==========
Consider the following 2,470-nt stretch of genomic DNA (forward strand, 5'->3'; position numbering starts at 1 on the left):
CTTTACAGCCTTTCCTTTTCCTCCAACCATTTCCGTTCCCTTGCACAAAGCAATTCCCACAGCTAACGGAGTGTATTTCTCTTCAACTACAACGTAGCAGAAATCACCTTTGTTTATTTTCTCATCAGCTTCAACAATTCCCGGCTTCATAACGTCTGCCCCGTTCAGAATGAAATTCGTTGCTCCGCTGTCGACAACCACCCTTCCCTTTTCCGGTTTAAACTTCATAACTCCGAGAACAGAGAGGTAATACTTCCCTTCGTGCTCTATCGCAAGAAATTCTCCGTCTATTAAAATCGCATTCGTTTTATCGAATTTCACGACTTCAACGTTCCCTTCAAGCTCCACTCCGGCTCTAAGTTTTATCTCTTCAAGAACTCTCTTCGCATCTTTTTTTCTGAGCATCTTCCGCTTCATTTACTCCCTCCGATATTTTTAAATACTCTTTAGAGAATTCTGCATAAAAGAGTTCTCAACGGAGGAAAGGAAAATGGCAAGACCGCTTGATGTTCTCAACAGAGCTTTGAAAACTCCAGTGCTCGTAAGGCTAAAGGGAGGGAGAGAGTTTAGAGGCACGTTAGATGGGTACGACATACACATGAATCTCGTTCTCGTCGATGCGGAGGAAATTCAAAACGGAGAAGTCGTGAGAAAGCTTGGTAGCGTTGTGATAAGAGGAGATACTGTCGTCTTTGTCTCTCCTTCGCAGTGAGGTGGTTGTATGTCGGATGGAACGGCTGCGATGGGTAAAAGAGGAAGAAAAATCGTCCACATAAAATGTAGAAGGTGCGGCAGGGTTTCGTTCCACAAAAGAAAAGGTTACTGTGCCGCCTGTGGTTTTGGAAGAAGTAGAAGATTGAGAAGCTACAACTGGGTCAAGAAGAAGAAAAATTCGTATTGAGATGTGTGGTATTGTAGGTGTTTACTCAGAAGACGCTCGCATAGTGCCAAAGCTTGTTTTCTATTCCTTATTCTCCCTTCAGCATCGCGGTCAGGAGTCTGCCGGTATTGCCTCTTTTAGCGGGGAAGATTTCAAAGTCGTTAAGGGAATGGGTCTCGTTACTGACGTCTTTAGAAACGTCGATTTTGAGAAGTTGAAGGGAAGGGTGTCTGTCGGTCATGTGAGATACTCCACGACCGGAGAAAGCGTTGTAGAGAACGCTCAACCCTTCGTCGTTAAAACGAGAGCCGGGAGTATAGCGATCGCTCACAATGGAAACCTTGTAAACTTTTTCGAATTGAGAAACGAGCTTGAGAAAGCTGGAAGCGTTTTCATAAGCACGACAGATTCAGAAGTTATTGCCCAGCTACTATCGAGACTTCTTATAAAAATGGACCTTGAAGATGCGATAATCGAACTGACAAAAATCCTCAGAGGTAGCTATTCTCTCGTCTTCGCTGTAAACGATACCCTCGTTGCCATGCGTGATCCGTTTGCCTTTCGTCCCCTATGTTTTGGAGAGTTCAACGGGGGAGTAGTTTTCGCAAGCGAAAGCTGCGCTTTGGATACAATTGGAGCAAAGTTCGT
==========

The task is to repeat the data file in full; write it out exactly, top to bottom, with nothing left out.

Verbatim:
Consider the following 2,470-nt stretch of genomic DNA (forward strand, 5'->3'; position numbering starts at 1 on the left):
CTTTACAGCCTTTCCTTTTCCTCCAACCATTTCCGTTCCCTTGCACAAAGCAATTCCCACAGCTAACGGAGTGTATTTCTCTTCAACTACAACGTAGCAGAAATCACCTTTGTTTATTTTCTCATCAGCTTCAACAATTCCCGGCTTCATAACGTCTGCCCCGTTCAGAATGAAATTCGTTGCTCCGCTGTCGACAACCACCCTTCCCTTTTCCGGTTTAAACTTCATAACTCCGAGAACAGAGAGGTAATACTTCCCTTCGTGCTCTATCGCAAGAAATTCTCCGTCTATTAAAATCGCATTCGTTTTATCGAATTTCACGACTTCAACGTTCCCTTCAAGCTCCACTCCGGCTCTAAGTTTTATCTCTTCAAGAACTCTCTTCGCATCTTTTTTTCTGAGCATCTTCCGCTTCATTTACTCCCTCCGATATTTTTAAATACTCTTTAGAGAATTCTGCATAAAAGAGTTCTCAACGGAGGAAAGGAAAATGGCAAGACCGCTTGATGTTCTCAACAGAGCTTTGAAAACTCCAGTGCTCGTAAGGCTAAAGGGAGGGAGAGAGTTTAGAGGCACGTTAGATGGGTACGACATACACATGAATCTCGTTCTCGTCGATGCGGAGGAAATTCAAAACGGAGAAGTCGTGAGAAAGCTTGGTAGCGTTGTGATAAGAGGAGATACTGTCGTCTTTGTCTCTCCTTCGCAGTGAGGTGGTTGTATGTCGGATGGAACGGCTGCGATGGGTAAAAGAGGAAGAAAAATCGTCCACATAAAATGTAGAAGGTGCGGCAGGGTTTCGTTCCACAAAAGAAAAGGTTACTGTGCCGCCTGTGGTTTTGGAAGAAGTAGAAGATTGAGAAGCTACAACTGGGTCAAGAAGAAGAAAAATTCGTATTGAGATGTGTGGTATTGTAGGTGTTTACTCAGAAGACGCTCGCATAGTGCCAAAGCTTGTTTTCTATTCCTTATTCTCCCTTCAGCATCGCGGTCAGGAGTCTGCCGGTATTGCCTCTTTTAGCGGGGAAGATTTCAAAGTCGTTAAGGGAATGGGTCTCGTTACTGACGTCTTTAGAAACGTCGATTTTGAGAAGTTGAAGGGAAGGGTGTCTGTCGGTCATGTGAGATACTCCACGACCGGAGAAAGCGTTGTAGAGAACGCTCAACCCTTCGTCGTTAAAACGAGAGCCGGGAGTATAGCGATCGCTCACAATGGAAACCTTGTAAACTTTTTCGAATTGAGAAACGAGCTTGAGAAAGCTGGAAGCGTTTTCATAAGCACGACAGATTCAGAAGTTATTGCCCAGCTACTATCGAGACTTCTTATAAAAATGGACCTTGAAGATGCGATAATCGAACTGACAAAAATCCTCAGAGGTAGCTATTCTCTCGTCTTCGCTGTAAACGATACCCTCGTTGCCATGCGTGATCCGTTTGCCTTTCGTCCCCTATGTTTTGGAGAGTTCAACGGGGGAGTAGTTTTCGCAAGCGAAAGCTGCGCTTTGGATACAATTGGAGCAAAGTTCGT